It all started early that day at 4th Street Bar. Well, that’s not completely accurate. It really started as I drove into Columbus. There was a discernible change in the atmosphere as cars drove past me sporting “United States is going to Brazil” and “USA vs Mexico” on their windows. The city was charged. It wasn’t getting warmed up. I was joining something that had been going on for days.
The American Outlaws had bunkered down at 4th Street and they had come in numbers. The infantry reported from all over and wore their platoon names proudly on their jerseys. Omaha, Lexington, Seattle. All hands were on deck. The 88-degree bar was bloated and overflowing except for those who were crowding around the freezers posted outside to find relief from the heat under the blazing sun. The heat, the sweat, none of it mattered. War was at hand. Strategy was discussed, battle hymns were sung, and hope was spreading like wildfire.
We marched at 6pm, two hours before kickoff. The streets were indiscernible. Small streams of supporters flowed into one giant, meandering, red sea that flooded the city on the way to the grounds. Columbus belonged to the Yanks.
I spent a good portion of my life living outside of Columbus. I attended the inaugural match at Crew Stadium and have been to countless matches since. To say I was familiar with the coliseum is an understatement. But as our army turned to approach the battlefield, I caught a glimpse of the stadium, and I couldn’t recognize it. Gone was the gold and black home of the Columbus Crew. In its stead was what Mexican newspapers referred to as “La Casa del Terror.” A red and white fortress that had never been overtaken by Mexican forces. The three previous matches at this monolith all ended 2-0 to the United States. This was the home of Dos A Cero.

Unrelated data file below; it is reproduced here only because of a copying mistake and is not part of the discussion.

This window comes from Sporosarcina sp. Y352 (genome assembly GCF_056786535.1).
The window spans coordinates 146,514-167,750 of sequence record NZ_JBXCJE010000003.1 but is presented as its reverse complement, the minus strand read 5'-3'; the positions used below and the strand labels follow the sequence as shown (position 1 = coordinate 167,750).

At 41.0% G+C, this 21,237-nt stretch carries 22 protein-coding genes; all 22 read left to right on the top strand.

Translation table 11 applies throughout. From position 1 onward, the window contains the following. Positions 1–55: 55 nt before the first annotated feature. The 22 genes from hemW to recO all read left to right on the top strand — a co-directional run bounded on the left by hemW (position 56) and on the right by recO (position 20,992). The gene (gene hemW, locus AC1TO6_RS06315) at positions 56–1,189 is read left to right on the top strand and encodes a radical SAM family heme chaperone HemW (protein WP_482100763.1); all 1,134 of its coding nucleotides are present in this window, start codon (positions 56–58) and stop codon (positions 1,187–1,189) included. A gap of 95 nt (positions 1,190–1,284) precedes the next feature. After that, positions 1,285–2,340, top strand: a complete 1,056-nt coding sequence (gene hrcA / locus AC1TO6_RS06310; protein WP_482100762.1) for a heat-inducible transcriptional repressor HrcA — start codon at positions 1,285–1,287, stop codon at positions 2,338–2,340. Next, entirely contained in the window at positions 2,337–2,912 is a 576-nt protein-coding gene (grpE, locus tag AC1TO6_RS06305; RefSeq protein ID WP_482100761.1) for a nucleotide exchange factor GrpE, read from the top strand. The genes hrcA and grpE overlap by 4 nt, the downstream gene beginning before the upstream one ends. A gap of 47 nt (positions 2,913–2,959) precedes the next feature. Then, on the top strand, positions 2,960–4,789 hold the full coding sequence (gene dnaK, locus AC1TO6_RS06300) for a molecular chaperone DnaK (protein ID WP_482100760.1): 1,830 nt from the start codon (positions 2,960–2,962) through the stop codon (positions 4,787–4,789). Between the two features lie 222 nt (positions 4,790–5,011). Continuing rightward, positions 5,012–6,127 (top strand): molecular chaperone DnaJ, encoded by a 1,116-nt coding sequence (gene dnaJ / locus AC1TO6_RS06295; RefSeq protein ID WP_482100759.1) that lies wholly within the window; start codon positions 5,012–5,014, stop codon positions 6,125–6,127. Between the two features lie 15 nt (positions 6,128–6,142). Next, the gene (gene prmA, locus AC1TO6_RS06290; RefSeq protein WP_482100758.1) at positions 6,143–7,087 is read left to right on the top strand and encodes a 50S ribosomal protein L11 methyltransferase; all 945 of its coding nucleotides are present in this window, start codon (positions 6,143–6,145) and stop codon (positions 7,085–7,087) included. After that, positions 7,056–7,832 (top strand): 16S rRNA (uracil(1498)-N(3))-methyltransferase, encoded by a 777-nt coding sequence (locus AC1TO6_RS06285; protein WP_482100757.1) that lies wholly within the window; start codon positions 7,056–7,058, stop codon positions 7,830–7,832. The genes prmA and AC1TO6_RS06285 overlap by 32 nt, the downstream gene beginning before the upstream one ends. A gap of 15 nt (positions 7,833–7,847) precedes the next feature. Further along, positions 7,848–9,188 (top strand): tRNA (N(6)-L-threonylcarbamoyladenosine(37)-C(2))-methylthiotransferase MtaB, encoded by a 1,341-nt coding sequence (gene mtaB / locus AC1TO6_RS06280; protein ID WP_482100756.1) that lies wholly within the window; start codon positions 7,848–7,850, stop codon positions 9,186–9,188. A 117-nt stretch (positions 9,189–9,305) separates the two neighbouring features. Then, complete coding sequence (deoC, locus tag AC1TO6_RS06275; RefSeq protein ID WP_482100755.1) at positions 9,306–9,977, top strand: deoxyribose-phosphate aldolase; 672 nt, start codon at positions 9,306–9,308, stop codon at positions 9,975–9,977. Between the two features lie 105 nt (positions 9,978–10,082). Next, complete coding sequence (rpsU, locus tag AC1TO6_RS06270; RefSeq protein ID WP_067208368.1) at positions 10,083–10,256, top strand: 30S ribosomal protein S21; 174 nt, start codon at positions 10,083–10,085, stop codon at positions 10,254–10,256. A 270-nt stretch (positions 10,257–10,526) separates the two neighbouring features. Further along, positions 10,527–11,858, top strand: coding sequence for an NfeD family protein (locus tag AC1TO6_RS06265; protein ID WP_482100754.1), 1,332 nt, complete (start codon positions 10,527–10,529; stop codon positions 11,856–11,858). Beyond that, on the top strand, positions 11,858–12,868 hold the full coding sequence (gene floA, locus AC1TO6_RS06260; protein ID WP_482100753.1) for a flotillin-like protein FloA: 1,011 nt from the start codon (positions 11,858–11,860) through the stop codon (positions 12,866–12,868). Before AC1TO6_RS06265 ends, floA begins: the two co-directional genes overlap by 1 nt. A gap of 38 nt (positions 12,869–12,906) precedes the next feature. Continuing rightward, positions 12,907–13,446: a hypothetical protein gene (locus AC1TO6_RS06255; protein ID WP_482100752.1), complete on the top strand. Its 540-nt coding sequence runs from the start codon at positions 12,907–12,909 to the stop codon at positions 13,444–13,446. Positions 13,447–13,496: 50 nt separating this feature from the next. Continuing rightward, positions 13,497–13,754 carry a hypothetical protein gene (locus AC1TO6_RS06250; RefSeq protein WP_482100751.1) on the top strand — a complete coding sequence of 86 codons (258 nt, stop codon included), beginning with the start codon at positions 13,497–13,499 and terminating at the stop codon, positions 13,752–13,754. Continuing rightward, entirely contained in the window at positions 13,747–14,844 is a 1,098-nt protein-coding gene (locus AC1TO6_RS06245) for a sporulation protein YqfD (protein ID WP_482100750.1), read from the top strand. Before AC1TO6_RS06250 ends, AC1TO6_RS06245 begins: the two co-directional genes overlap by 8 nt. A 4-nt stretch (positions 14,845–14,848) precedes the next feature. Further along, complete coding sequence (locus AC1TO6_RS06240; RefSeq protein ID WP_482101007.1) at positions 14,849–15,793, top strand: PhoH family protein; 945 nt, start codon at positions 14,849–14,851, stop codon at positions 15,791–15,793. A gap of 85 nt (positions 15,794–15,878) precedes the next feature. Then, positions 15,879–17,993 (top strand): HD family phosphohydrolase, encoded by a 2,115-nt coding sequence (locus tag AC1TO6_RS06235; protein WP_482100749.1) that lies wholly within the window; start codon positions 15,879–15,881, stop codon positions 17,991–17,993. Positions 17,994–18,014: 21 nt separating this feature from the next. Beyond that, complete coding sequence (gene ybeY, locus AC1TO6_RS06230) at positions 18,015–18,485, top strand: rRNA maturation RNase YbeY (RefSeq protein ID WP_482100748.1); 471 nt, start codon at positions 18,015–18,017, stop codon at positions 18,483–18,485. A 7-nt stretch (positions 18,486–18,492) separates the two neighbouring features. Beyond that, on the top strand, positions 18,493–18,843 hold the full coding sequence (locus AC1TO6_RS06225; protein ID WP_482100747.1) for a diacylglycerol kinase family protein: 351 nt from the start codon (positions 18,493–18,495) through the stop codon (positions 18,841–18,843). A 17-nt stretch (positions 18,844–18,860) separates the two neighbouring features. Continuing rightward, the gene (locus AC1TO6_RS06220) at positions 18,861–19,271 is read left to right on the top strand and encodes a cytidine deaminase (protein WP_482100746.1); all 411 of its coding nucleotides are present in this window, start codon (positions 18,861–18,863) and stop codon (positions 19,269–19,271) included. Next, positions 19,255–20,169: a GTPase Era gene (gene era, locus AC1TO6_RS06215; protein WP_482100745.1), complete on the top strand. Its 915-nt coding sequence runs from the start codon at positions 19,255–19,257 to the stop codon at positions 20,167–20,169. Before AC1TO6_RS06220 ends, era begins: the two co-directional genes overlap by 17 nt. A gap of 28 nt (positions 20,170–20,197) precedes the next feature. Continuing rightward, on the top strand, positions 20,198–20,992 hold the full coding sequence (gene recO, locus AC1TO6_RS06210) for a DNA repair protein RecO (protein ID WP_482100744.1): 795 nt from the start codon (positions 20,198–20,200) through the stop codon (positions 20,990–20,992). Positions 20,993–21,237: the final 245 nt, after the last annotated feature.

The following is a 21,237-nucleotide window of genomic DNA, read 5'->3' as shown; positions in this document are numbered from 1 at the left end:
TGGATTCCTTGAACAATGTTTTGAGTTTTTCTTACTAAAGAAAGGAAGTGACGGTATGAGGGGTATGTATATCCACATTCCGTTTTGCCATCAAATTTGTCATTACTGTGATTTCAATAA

The first warning shot of the night was fired during the national anthem. US fans, who encompassed the overwhelming majority of supporters in attendance, in one motion, raised their scarves that proudly read “Land of the Free,” and sang at a deafening volume. It was a statement. This was the home of the United States and it would not be taken easily.
The second warning shot came at halftime with the score still 0-0. Mexico entered the match with their qualifying campaign on the ropes, knowing they needed a result to kick-start their final push for Brazil. The first 20 minutes were furious. Mexico had no low gear. Every ball, every player went straight for Tim Howard’s goal. Through this time, the Americans concentrated on holding the line. A few shots from 20 yards peppered the goal, but Howard wasn’t bothered. The Yanks attacked mainly on counters and almost broke Mexico’s defenses, most notably chances from Dempsey and Johnson. But with no points on the board after 45 minutes, both teams returned to their war rooms, Mexico worse for the wear following their all-out attack.